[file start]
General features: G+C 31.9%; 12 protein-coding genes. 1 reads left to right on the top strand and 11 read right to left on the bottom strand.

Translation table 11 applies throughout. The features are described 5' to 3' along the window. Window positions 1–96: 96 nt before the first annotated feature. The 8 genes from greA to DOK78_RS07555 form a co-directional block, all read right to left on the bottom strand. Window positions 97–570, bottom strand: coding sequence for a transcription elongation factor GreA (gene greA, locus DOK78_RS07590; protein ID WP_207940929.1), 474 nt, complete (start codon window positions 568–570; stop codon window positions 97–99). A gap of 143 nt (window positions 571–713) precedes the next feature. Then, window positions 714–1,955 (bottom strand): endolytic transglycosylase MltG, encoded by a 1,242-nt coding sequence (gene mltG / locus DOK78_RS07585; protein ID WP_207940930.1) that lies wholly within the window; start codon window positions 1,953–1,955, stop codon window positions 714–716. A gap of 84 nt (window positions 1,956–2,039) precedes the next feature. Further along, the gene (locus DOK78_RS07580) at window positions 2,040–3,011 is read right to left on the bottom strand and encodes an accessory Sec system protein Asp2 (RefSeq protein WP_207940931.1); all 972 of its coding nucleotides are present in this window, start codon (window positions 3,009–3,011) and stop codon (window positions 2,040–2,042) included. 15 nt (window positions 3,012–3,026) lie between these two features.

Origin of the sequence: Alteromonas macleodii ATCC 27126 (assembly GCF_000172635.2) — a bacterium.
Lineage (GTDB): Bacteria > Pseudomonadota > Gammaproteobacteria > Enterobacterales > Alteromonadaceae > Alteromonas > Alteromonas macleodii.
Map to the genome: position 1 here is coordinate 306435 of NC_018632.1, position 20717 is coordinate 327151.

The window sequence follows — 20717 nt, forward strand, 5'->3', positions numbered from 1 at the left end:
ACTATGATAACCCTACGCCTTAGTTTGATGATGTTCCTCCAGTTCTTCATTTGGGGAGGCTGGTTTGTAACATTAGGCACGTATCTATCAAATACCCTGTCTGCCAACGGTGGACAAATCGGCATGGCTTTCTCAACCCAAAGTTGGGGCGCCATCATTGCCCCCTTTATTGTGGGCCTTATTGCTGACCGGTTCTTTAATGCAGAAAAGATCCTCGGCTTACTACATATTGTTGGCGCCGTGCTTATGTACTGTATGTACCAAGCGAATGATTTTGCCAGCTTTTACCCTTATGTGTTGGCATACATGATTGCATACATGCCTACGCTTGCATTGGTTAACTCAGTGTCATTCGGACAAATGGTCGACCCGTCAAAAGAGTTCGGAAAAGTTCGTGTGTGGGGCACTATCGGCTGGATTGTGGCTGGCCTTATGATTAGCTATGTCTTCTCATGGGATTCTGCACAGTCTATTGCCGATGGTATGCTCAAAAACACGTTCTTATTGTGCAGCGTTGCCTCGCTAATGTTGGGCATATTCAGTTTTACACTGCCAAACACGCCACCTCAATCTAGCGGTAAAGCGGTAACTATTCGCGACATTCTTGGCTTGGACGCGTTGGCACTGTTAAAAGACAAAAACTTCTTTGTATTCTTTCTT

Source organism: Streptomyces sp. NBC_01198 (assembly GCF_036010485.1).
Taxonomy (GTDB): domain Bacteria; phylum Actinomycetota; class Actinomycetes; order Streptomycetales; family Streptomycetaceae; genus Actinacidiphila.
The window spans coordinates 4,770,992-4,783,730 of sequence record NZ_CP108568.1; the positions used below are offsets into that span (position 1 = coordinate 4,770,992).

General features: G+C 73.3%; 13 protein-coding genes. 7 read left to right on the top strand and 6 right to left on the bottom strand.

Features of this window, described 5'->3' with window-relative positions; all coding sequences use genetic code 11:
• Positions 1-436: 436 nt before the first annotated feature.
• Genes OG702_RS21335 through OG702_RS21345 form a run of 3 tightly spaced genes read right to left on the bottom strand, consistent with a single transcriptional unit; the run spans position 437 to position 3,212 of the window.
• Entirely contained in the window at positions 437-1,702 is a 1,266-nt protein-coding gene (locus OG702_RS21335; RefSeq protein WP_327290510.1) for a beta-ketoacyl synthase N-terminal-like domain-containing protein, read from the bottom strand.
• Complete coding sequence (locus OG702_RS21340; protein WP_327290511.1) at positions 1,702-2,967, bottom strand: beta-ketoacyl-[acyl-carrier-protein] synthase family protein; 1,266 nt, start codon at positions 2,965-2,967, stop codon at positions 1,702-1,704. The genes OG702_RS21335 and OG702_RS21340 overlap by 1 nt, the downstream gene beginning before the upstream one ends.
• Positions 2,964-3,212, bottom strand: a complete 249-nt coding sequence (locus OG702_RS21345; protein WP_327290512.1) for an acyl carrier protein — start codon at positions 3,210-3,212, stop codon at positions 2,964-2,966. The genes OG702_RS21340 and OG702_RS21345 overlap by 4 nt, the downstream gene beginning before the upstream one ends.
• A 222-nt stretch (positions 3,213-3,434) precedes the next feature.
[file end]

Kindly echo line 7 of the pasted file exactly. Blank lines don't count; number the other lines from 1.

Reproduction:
ACTATGATAACCCTACGCCTTAGTTTGATGATGTTCCTCCAGTTCTTCATTTGGGGAGGCTGGTTTGTAACATTAGGCACGTATCTATCAAATACCCTGTCTGCCAACGGTGGACAAATCGGCATGGCTTTCTCAACCCAAAGTTGGGGCGCCATCATTGCCCCCTTTATTGTGGGCCTTATTGCTGACCGGTTCTTTAATGCAGAAAAGATCCTCGGCTTACTACATATTGTTGGCGCCGTGCTTATGTACTGTATGTACCAAGCGAATGATTTTGCCAGCTTTTACCCTTATGTGTTGGCATACATGATTGCATACATGCCTACGCTTGCATTGGTTAACTCAGTGTCATTCGGACAAATGGTCGACCCGTCAAAAGAGTTCGGAAAAGTTCGTGTGTGGGGCACTATCGGCTGGATTGTGGCTGGCCTTATGATTAGCTATGTCTTCTCATGGGATTCTGCACAGTCTATTGCCGATGGTATGCTCAAAAACACGTTCTTATTGTGCAGCGTTGCCTCGCTAATGTTGGGCATATTCAGTTTTACACTGCCAAACACGCCACCTCAATCTAGCGGTAAAGCGGTAACTATTCGCGACATTCTTGGCTTGGACGCGTTGGCACTGTTAAAAGACAAAAACTTCTTTGTATTCTTTCTT